Aperture 3 - Locate Referenced Files
Part of the Aperture 3 - SuperSimpleStuff™ series.
If you have referenced files on one or more drives there is a good chance that sooner or later you will need to use Aperture 3’s locate referenced files function. A reader contacted me a few days ago with a very common scenario. He had a drive full of referenced master files that was starting to fail. Thankfully he had an exact copy of that drive as a backup - as we all should have.
It had a intricate folder hierarchy that he had created over time that was also reproduced on his backup drive. His question was how to make Aperture 3 use the backup drive instead of the failing drive. He was having some trouble so I gave him a few suggestions. I hope everything turned out well for him and he is back up and running. I thought it might be a good time to review how to “reconnect” referenced master image files in Aperture 3.
For demonstration purposes let’s assume you have a drive with a folder structure such as this conatining your referenced masterfiles.
Everything is humming along, you, Aperture 3, and your photos are doing just fine Then one day you see something like this. Uh-oh - s%@t. Now what?
Assuming you have a copy of that drive, let’s call it “HD-bck” for this example. The first thing you may want to do is unmount or eject that drive using disk utility if it still shows up in the finder, just so that you can sort the wheat from that chaf. This is especially true if you have multiple drives of referenced images in which case you will want to focus on just the images that have masters on the failing drive. If the drive is quesiton is wholy off-line then obviously this will be sorted for you.
The next thing you want to do is go to the photos view in the browser and open up the search HUD. Add a new file status criteria from the add rule drop down menu. Make sure you set the criteria for that new rule to off-line and that the rule is checked. You may also want to make sure that there are no other criteria restricting the search.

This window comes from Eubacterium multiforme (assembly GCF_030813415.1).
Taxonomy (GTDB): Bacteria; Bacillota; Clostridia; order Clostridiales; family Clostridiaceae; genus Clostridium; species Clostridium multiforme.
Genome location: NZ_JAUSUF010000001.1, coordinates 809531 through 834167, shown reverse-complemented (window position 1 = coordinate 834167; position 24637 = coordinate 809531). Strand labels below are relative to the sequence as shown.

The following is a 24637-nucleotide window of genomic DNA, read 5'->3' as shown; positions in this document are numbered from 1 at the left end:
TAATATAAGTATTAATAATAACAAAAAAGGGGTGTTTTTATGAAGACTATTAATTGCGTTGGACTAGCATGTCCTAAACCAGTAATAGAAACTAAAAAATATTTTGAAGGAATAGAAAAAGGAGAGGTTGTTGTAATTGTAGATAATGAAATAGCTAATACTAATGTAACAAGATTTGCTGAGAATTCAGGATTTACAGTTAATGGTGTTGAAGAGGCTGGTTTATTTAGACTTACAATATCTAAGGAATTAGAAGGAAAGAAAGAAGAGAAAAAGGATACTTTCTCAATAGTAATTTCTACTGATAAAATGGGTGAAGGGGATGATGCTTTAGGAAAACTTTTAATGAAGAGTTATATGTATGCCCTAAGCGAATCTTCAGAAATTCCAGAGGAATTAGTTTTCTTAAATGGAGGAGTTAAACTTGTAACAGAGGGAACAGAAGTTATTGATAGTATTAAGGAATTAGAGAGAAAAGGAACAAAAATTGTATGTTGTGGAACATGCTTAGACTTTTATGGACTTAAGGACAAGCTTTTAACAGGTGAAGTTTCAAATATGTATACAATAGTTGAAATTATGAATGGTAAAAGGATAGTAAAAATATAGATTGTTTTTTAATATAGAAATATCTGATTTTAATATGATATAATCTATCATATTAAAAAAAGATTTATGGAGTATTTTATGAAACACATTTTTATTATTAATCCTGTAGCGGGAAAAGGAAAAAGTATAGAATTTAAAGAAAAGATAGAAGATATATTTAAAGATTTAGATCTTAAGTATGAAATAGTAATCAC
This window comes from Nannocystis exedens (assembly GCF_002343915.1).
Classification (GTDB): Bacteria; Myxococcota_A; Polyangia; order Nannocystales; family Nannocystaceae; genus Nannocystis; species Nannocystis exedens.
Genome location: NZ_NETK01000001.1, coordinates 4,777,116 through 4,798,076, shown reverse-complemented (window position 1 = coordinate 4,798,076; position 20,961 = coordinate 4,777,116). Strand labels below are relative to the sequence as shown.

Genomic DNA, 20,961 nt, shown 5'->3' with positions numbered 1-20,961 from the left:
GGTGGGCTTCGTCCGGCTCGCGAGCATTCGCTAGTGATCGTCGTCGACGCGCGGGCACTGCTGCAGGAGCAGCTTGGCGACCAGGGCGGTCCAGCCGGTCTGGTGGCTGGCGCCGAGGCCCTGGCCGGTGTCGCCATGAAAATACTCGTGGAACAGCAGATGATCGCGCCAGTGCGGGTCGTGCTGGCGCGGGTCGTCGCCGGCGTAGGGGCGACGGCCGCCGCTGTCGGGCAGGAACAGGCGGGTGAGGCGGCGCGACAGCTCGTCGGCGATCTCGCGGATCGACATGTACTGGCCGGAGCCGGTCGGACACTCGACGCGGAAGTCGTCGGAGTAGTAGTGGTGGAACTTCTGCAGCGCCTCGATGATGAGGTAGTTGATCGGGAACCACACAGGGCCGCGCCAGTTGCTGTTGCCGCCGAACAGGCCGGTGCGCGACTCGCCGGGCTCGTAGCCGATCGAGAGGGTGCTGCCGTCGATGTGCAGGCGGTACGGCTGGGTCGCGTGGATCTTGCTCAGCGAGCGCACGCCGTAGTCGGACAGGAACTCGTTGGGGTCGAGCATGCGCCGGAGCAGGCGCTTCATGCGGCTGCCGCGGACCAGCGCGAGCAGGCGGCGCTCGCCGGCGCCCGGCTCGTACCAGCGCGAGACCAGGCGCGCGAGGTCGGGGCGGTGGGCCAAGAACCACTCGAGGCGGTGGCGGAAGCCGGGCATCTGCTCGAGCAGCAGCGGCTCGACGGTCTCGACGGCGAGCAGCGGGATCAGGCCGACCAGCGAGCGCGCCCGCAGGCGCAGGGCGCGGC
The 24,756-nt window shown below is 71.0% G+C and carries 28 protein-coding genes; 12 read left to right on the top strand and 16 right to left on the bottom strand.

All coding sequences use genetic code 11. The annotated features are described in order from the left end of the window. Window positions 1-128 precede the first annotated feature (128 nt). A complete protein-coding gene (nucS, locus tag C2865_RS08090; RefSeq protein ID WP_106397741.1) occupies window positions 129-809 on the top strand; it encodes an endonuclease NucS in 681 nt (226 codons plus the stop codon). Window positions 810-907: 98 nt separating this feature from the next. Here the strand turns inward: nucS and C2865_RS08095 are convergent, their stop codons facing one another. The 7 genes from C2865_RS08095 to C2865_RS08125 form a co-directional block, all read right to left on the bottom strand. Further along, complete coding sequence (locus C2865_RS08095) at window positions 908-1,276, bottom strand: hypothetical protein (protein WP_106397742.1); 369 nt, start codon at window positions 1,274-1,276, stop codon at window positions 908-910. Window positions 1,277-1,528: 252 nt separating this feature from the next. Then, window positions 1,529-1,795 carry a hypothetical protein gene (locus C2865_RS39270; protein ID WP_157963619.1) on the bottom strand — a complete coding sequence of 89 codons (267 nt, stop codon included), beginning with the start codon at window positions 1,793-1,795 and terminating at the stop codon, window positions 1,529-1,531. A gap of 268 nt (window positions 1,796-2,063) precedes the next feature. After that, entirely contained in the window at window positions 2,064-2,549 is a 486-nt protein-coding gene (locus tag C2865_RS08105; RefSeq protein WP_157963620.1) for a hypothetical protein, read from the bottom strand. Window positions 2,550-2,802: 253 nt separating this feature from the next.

You should end up with all of the images that have off-line referenced master files showing up in the browser like this.
Using the edit menu or Cmd+A select all of the images. Open up the Locate referenced files dialog from the file menu. At this point your screen should look something like this.
On the top half of the locate dialog you will see all of the images that were selected when the dialoag was activatied. These should be the images that now have off-line master files. On the bottom half of the dialog you should see a list of devices and folders. The goal is to navigate to the appropriate image file on the bottom of that dialog that matches the image selected at the top of the dialog.
Assuming that your backup drive has the same folder structure as the failed drive this should be easy as the folder structure you are looking for is listed in the top half of the dialog. There is also the image itself as well as some important metadata for you to compare and verify against the image that you navigate to. When you have navigated to the corresponding master file on the bottom this is what you should see.
The reconnect all button should become active as long as you matched up the one image with what Aperture believes is the correct master file associate with this image. Now just use that reconnect all button. Aperture should reconnect every image that was selected when you opened the locate referenced files dialog. There are many cases where it will not reconnect every file but many of them. If this is the case the files that are still off-line will still show up in the browser search that is active. Make sure you click somewhere to de-select the images that were selected so that Aperture will refresh the search and show only the images remaining off-line. Repeat the select all / locate steps described until all of the files are reconnected. This may take a few iterations but the number of off-line files will be less every iteration. When you are finished there will be no files that still show up in the search.
This kind of thing and much more is covered from soup to nuts in my Aperture 3 File Management eBook. If you run into a situattion that is more complicated than this I may be able to help you get things set strait again as I offer one-on-one assistance via phone and screensharing.
I hope this helps some of you that have not really understood how locate referenced files works in Aperture 3
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